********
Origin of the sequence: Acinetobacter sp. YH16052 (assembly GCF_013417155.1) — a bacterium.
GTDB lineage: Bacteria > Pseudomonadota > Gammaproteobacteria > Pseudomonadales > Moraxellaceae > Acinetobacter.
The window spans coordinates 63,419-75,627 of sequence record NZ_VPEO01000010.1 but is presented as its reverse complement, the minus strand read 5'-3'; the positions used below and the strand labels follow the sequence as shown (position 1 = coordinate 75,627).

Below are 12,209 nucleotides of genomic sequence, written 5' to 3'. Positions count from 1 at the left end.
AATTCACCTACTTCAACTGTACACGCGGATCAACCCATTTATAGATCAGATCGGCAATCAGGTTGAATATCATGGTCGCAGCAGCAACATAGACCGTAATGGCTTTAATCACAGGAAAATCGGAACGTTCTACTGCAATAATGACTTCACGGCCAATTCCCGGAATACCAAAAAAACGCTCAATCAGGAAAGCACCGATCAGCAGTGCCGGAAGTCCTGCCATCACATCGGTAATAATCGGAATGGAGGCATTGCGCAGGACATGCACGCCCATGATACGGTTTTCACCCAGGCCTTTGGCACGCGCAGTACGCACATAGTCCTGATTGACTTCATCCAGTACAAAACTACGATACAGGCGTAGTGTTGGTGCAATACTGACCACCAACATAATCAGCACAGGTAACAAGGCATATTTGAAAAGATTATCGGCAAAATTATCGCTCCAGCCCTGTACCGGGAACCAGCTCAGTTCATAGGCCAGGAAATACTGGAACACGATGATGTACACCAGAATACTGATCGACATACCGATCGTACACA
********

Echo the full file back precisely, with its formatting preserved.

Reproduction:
Origin of the sequence: Acinetobacter sp. YH16052 (assembly GCF_013417155.1) — a bacterium.
GTDB lineage: Bacteria > Pseudomonadota > Gammaproteobacteria > Pseudomonadales > Moraxellaceae > Acinetobacter.
The window spans coordinates 63,419-75,627 of sequence record NZ_VPEO01000010.1 but is presented as its reverse complement, the minus strand read 5'-3'; the positions used below and the strand labels follow the sequence as shown (position 1 = coordinate 75,627).

Below are 12,209 nucleotides of genomic sequence, written 5' to 3'. Positions count from 1 at the left end.
AATTCACCTACTTCAACTGTACACGCGGATCAACCCATTTATAGATCAGATCGGCAATCAGGTTGAATATCATGGTCGCAGCAGCAACATAGACCGTAATGGCTTTAATCACAGGAAAATCGGAACGTTCTACTGCAATAATGACTTCACGGCCAATTCCCGGAATACCAAAAAAACGCTCAATCAGGAAAGCACCGATCAGCAGTGCCGGAAGTCCTGCCATCACATCGGTAATAATCGGAATGGAGGCATTGCGCAGGACATGCACGCCCATGATACGGTTTTCACCCAGGCCTTTGGCACGCGCAGTACGCACATAGTCCTGATTGACTTCATCCAGTACAAAACTACGATACAGGCGTAGTGTTGGTGCAATACTGACCACCAACATAATCAGCACAGGTAACAAGGCATATTTGAAAAGATTATCGGCAAAATTATCGCTCCAGCCCTGTACCGGGAACCAGCTCAGTTCATAGGCCAGGAAATACTGGAACACGATGATGTACACCAGAATACTGATCGACATACCGATCGTACACA